Climate Changes

ninja icon


•  Global temperatures and climate patterns are influenced by concentration of greenhouse gases

Greenhouse gases play a pivotal role in determining global temperatures and climate patterns due to their capacity to retain heat

  • As these gases trap heat, increases in greenhouse gas concentrations should correlate with an increase in global temperature 
  • Long term weather patterns (climate) may also be influenced by greenhouse gas concentrations

Scientists predict that increases in greenhouse gas concentrations will lead to an enhanced greenhouse effect, resulting in:

  • More frequent extreme weather conditions (e.g. heat waves, cyclones, more powerful tropical storms, etc.)
  • Some areas to become more drought affected, while other areas become more prone to periods of heavy rainfall
  • Changes to circulating ocean currents – which may cause longer El Nino (warming) and La Nina (cooling) events

ninja icon


•  Correlations between global temperatures and carbon dioxide concentrations on Earth

The link between global temperatures and carbon dioxide concentrations was established by analysing data over a long time period

  • Ice cores taken from the Vostok station in Antarctica provide evidence of the environmental conditions at the time of freezing
  • The Vostok ice core is one of the longest drilled, reaching back 420,000 years and covering the past four glacial cycles
  • By analysing the gas bubbles trapped in ice, historical CO2 levels and air temperatures (via oxygen isotopes) can be deduced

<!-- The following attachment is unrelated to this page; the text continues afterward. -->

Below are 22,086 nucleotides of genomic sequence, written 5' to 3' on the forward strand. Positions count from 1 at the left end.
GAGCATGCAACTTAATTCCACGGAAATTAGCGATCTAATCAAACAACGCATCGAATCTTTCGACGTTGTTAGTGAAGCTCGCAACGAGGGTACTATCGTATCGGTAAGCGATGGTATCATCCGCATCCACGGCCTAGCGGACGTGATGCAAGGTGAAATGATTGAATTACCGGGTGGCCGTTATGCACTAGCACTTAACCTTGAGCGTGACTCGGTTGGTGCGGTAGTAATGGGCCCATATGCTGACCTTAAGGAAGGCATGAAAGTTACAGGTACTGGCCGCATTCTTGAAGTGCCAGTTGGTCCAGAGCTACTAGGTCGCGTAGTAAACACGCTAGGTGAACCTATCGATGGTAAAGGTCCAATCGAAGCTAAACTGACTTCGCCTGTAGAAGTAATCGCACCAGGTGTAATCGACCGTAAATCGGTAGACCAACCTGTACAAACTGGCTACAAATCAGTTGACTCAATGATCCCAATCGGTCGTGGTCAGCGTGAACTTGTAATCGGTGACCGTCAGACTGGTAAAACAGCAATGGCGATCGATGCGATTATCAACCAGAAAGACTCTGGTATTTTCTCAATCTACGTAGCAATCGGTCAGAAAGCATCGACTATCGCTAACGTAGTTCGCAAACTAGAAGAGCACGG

Data collected from the Vostok ice core demonstrates that:

  • There is a strong positive correlation between carbon dioxide concentrations and temperature (↑ CO2 levels  ↑ temperature)
  • There have been fluctuating cycles of CO2 concentrations which appear to correlate with global warm ages and ice ages
  • Current concentrations of CO2 are higher than at any time recorded in the last 400,000 years

Vostok Ice Core Data – Temperature versus Carbon Dioxide Concentration

vostok data

ninja icon


•  There is a correlation between rising atmospheric concentrations of carbon dioxide since the start of the 

    industrial revolution 200 years ago and average global temperatures

The industrial revolution introduced new manufacturing processes which significantly increased mankind’s use of fossil fuels

  • The burning of fossil fuels releases carbon dioxide as a by-product, leading to a steady increase in its atmospheric concentration

When fuel emissions, atmospheric CO2 concentrations and global temperatures are compared, the following trends are revealed:

  • There is a strong positive correlation between increasing fossil fuel emissions and rising atmospheric concentrations of CO2
  • Atmospheric CO2 concentrations have increased ~38% since pre-industrial times (1800: ~ 280 ppm ; 2010: ~ 380 ppm)
  • About 40% of CO2 emissions have remained in the atmosphere, the rest has been absorbed by carbon sinks (mainly oceans)
  • This increase in atmospheric carbon dioxide concentration correlates with an increase in average global temperature
  • While correlation does not equal causation, there is mounting evidence to suggest that CO2 emissions are linked to global temperature changes (although other factors likely also contribute)

Carbon Dioxide Emissions, Atmospheric Concentrations and Global Average Temperatures

carbon emissions data